During a run of trials, the duration of oddball presentations was manipulated (250, 400, 450, 500, 550, 700, or 1000 ms) according to the method of constant stimuli. A run of trials consisted of 224 individual trials, 56 for each of the 4 experimental conditions (Same Eye Static, Same Eye Flicker, Diff Eye Static, and Diff Eye Flicker). Each participant completed two runs of trials. 
On each trial, participants judged if the oddball presentation had been longer or shorter than the immediately preceding Standard stimulus (500 ms). Participant responses provided distributions of apparent oddball duration. We fitted Weibull functions to these distributions and took 50% points as estimates of subjective oddball, relative to Standard stimulus, duration in each experimental condition. We quantified oddball effects as the difference between these estimates and the veridical interval (500 ms). 
Results and discussion
In Figure 4, we have shown oddball effects for each experimental condition. These data show that the style of stimulus presentation was critical for the oddball effect (F 1,12 = 18.52, p = 0.001), with robust oddball effects in Flicker presentations (M = 57 ± 9 ms) and no evidence of an effect in Static presentations (M = 4 ± 14 ms). These effects contrast with the inefficacy of eye of origin (F 1,12 = 0.95, p = 0.35). 
Figure 4
 
Bar plot depicting oddball effects in the Same Eye Flicker, Same Eye Static, Diff Eye Flicker, and Diff Eye static conditions of Experiment 1b (see main text for further details). Error bars depict ±1 SEM.
Figure 4
 
Bar plot depicting oddball effects in the Same Eye Flicker, Same Eye Static, Diff Eye Flicker, and Diff Eye static conditions of Experiment 1b (see main text for further details). Error bars depict ±1 SEM.
The results of Experiments 1a and 1b are marked by a double dissociation. Eye of origin has a robust impact on Troxler fading (Troxler, 1804) but does not shape the oddball effect. In contrast, presentation style (involving either an initial protracted presentation or a train of intermittent presentations) is critical for the oddball but has no impact on Troxler fading. This double dissociation suggests that the two phenomena are driven by independent processes. If we take Troxler fading as a metric of low-level visual adaptation (Clarke & Belcher, 1962; Martinez-Conde et al., 2002, 2006), consistent with the efficacy of eye of origin in our data, then this suggests that the oddball effect is not strongly influenced by low-level visual adaptation.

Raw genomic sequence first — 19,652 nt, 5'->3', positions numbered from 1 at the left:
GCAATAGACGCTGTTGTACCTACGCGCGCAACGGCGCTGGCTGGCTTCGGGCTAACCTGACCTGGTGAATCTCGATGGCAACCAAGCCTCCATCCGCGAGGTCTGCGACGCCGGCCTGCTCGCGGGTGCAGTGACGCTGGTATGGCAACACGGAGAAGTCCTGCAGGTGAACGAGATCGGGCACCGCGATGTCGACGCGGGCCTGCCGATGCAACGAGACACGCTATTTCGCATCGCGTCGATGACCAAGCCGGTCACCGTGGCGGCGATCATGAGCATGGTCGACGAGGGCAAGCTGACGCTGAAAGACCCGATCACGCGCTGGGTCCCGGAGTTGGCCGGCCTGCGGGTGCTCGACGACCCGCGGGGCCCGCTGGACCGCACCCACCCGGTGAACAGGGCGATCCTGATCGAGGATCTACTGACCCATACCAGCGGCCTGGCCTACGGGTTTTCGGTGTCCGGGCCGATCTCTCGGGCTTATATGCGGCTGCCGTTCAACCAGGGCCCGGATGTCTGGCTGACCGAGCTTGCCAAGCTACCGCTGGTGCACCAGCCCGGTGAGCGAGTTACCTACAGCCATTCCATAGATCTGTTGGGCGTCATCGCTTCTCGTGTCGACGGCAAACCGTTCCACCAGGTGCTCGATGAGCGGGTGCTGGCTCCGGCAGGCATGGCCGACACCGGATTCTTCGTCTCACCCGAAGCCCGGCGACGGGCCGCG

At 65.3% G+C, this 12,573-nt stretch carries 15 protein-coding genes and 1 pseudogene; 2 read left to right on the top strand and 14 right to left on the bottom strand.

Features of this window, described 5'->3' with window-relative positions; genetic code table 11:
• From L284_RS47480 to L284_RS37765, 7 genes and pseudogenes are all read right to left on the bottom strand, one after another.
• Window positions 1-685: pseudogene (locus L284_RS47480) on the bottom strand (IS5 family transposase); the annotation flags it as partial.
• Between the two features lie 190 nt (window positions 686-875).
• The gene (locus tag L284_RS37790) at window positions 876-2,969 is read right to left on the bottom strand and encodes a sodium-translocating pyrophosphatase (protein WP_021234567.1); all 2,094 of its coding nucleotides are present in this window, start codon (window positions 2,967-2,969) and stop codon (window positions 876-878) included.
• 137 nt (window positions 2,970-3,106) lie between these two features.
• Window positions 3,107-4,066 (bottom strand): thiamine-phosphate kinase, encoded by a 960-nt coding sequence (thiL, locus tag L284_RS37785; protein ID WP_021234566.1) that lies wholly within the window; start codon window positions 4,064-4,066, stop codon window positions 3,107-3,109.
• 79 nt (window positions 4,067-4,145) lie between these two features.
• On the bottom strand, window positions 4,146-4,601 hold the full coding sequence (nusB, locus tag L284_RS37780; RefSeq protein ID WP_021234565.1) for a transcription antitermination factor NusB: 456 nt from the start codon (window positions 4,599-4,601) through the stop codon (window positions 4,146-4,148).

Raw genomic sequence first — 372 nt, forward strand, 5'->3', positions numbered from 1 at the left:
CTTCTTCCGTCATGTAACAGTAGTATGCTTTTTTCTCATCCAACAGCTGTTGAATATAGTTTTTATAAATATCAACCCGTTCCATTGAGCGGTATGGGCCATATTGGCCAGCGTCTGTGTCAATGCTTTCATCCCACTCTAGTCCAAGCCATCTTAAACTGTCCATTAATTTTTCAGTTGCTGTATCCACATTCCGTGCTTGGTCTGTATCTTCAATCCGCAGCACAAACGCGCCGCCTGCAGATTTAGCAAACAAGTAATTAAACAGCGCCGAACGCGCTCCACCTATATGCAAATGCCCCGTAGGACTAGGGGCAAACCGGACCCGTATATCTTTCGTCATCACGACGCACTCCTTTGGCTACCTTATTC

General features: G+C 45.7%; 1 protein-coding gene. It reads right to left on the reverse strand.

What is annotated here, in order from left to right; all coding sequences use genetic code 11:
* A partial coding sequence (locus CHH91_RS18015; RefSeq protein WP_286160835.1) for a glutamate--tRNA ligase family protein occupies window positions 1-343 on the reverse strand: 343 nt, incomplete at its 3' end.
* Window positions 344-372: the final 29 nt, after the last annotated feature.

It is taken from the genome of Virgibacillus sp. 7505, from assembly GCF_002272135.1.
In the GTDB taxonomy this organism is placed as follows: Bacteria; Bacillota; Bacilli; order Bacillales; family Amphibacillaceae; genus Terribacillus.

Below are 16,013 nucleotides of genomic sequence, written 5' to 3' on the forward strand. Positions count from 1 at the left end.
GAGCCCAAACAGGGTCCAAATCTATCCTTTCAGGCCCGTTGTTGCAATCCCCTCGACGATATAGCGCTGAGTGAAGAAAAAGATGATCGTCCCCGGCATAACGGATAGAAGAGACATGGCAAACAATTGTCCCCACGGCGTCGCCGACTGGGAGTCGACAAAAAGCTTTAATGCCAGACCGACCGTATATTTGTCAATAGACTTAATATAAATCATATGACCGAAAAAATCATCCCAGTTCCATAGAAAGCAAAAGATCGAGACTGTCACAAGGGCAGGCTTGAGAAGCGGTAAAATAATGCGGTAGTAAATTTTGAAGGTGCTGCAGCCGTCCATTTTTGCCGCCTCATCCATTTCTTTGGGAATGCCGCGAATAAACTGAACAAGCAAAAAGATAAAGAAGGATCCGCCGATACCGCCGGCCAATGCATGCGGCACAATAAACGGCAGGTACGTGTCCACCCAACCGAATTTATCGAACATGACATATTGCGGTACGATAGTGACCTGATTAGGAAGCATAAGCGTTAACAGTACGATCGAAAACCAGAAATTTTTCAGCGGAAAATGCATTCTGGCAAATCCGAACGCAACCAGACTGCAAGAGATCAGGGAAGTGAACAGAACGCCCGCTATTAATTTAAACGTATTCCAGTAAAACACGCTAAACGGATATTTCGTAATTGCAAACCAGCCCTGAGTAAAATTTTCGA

Rather than low-level adaptation, the main cause of the oddball effect might be predictive coding (Srinivasen et al., 1982). In effect, the prediction would be that a repetitive stimulus will repeat. If perceived duration were shaped by predictive coding (Eagleman & Pariyadath, 2009; Pariyadath & Eagleman, 2007), it should scale with the discrepancy between predicted and actual inputs. Accordingly, an oddball should seem to persist for longer than matched presentations of a repetitive standard stimulus even when the oddball is a less intense version of the standard. Note that if perceived durations were simply determined by the magnitudes of neural response to individual stimuli, one might predict that perceived duration should scale with stimulus intensity (Xuan, Zhang, He, & Chen, 2007), as more intense inputs tend to excite greater responses across visual brain regions (Albrecht & Hamilton, 1982; Goodyear & Menon, 1998). 
Experiment 2: Bright and dim oddballs
Methods
Details for Experiment 2 were as for Experiment 1, with the following exceptions. 
There were twelve participants, two authors and ten volunteers who were naive as to the purpose of the experiment. Stimuli consisted of disks subtending 3.6 degrees of visual angle (dva) centered on a black display. The standard stimulus had a luminance of 60 cd/m2. Oddball disk presentations had luminance intensities of 120 cd/m2 (Bright oddballs) or 30 cd/m2 (Dim oddballs). 
Each trial consisted of 11 sequential disk presentations (see Figure 5). The standard disk was presented in all but one of the 11 repetitions, while an oddball stimulus was presented on the other occasion (either the 7th, 8th, 9th, or 10th presentation, determined at random on a trial-by-trial basis). Each presentation was separated by a blank 300-ms ISI. Standard stimuli were presented for 500 ms whereas oddballs were presented for 250, 380, 500, 750, or 1000 ms. At the conclusion of the trial, participants were asked to indicate whether the oddball presentation had been shorter or longer than the immediately preceding and subsequent standard disk presentations. 
Figure 5